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The evolution of Josie Long

The eternally optimistic stand-up’s new show is totally different from her previous offerings. We talk to the award-winning comic about her ever-evolving stand-up


The DIY whimsy years

Long was only 14 when she started performing stand-up, and in 1999, aged 17, she won the BBC New Comedy Award. But it wasn’t until her first Edinburgh Fringe show – which bagged the Best Newcomer gong in 2006 – that she properly broke through. ‘By that point, I wanted to feel like I was trying to set out my stall; what I believed in the world and what I cared about,’ she explains. ‘I wanted to present my outlook, but I also wanted the show to be about being positive and optimistic.’

She started incorporating cartoons and homemade props into her act, and her mix of DIY and boundless optimism became her trademark. We press types started dubbing her the ‘queen of whimsy’. How did she feel about those titles? ‘I think I was just excited that anybody cared that I existed!’ she says. ‘I find it funny – for me, the word does rhyme with “flimsy”, so on some level it does make it seem like what you’re doing is insubstantial and silly. But, you know, it’s better than “shit”, innit?’

The political years

In 2010, just before the change of government, Long dipped her toe in the political comedy waters. But by the time the Tories came to power she felt an overwhelming sense that it was something she had to talk about. ‘Everything they did felt so galling and horrible that it felt really important to get involved,’ she says.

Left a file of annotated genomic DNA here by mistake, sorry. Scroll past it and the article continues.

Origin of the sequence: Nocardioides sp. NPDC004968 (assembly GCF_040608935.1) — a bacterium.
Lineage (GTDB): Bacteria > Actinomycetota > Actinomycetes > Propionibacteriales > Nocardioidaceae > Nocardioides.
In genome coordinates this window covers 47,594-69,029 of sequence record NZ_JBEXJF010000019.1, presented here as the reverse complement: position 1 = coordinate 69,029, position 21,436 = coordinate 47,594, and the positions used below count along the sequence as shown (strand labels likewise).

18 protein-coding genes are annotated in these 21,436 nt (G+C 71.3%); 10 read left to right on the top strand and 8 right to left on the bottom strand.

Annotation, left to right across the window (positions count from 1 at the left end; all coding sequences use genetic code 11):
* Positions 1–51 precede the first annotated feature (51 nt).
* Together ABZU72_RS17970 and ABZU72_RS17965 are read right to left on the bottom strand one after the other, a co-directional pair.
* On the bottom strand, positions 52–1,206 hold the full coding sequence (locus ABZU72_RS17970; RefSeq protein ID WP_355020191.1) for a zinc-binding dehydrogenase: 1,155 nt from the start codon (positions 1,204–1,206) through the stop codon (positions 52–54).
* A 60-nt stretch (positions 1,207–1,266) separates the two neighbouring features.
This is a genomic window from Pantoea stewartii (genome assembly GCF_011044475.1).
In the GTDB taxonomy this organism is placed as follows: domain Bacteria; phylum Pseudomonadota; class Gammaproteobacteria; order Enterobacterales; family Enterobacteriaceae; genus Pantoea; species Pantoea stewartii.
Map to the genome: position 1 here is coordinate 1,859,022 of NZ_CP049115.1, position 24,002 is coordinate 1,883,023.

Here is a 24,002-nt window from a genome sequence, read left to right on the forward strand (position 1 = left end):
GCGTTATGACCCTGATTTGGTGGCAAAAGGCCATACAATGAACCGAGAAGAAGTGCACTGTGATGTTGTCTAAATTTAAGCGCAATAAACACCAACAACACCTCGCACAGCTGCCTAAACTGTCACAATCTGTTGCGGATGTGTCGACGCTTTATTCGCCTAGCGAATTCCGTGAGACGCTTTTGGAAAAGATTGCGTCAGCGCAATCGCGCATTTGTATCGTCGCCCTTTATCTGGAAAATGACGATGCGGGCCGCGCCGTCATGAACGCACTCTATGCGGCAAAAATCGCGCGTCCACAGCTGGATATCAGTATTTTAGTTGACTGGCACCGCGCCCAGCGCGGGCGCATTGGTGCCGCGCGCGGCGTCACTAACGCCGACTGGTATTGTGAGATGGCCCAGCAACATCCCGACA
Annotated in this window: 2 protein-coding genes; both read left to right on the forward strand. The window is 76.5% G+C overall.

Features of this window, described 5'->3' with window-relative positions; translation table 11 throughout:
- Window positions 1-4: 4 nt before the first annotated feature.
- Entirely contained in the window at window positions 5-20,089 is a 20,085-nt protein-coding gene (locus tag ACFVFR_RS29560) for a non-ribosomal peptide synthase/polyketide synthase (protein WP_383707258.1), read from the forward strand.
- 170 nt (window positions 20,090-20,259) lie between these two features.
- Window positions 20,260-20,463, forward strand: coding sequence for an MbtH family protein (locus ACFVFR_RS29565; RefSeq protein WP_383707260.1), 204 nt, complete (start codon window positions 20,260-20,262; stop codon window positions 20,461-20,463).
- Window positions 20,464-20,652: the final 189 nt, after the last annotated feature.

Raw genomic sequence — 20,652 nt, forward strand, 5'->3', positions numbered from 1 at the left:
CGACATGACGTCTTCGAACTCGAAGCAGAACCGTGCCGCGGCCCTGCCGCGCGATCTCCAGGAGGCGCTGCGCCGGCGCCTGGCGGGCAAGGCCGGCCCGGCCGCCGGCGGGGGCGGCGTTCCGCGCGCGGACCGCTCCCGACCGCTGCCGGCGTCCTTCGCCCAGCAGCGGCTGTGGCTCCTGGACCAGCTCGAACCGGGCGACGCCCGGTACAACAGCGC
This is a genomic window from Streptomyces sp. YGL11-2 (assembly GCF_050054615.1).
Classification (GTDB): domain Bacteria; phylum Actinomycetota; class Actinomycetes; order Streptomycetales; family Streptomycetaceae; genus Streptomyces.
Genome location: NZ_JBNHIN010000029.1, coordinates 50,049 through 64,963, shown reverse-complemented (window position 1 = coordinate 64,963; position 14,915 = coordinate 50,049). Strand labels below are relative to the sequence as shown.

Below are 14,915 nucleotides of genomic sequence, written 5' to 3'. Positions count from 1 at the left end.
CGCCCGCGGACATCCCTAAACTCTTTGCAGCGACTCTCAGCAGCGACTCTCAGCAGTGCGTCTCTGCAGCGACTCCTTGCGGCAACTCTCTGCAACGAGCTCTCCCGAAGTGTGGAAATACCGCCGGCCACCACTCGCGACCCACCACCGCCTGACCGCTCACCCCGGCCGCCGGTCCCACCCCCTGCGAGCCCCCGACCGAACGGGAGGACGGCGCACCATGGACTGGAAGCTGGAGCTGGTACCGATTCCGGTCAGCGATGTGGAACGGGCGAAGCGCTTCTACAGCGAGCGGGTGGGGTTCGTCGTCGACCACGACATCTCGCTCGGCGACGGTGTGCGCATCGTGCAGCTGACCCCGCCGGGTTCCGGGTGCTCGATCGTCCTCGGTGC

Her three political shows each earned Foster’s Edinburgh Comedy Award nominations and critics loved her refreshing take; unlike other political comics’ bleak outlooks, Long’s activism stand-up had an optimistic side and she wasn’t afraid to admit her own political flaws. ‘You’ve got to acknowledge that nobody’s ever going to be perfect,’ she explains. ‘What I like about doing political shows is you’re able to show how genuine your feelings are, but can also acknowledge how sometimes those feelings are illogical, and occasionally when you try to do the right thing politically you just end up eating your own tail. But it’s difficult – sometimes I just want to be like, “Conservatives are cunts!” or “Fuck Ukip! Fuck Ukip a thousand times!”’

The soul-searching years

Then, last year, Long changed tack again. After a year away from the Fringe, she returned to Edinburgh with ‘Cara Josephine’, a show about heartbreak, family and relationships – it’s her most personal offering yet. ‘Someone said to me recently, “I’m really glad you’re not talking about politics because I can bring my mum again!”’ she says. ‘I didn’t feel I had anything new to say about politics – the biggest thing in my life had been getting my heart broken and getting over that.’

Was it difficult to talk about something so personal on stage? ‘Definitely,’ she replies. ‘It was really frightening. With writing about politics it’s very clear to me what I feel about each issue, so if people disagree then they disagree – and they’re wrong! Whereas with this it felt like if people don’t like it they’re judging me and my heart and life. When I started doing work-in-progress gigs last January to see where I was at, the last thing I wanted to do was talk about politics. I just wanted to see what was in my heart and give it a go, you know? I thought: Fuck it, I’ll just go for it.’

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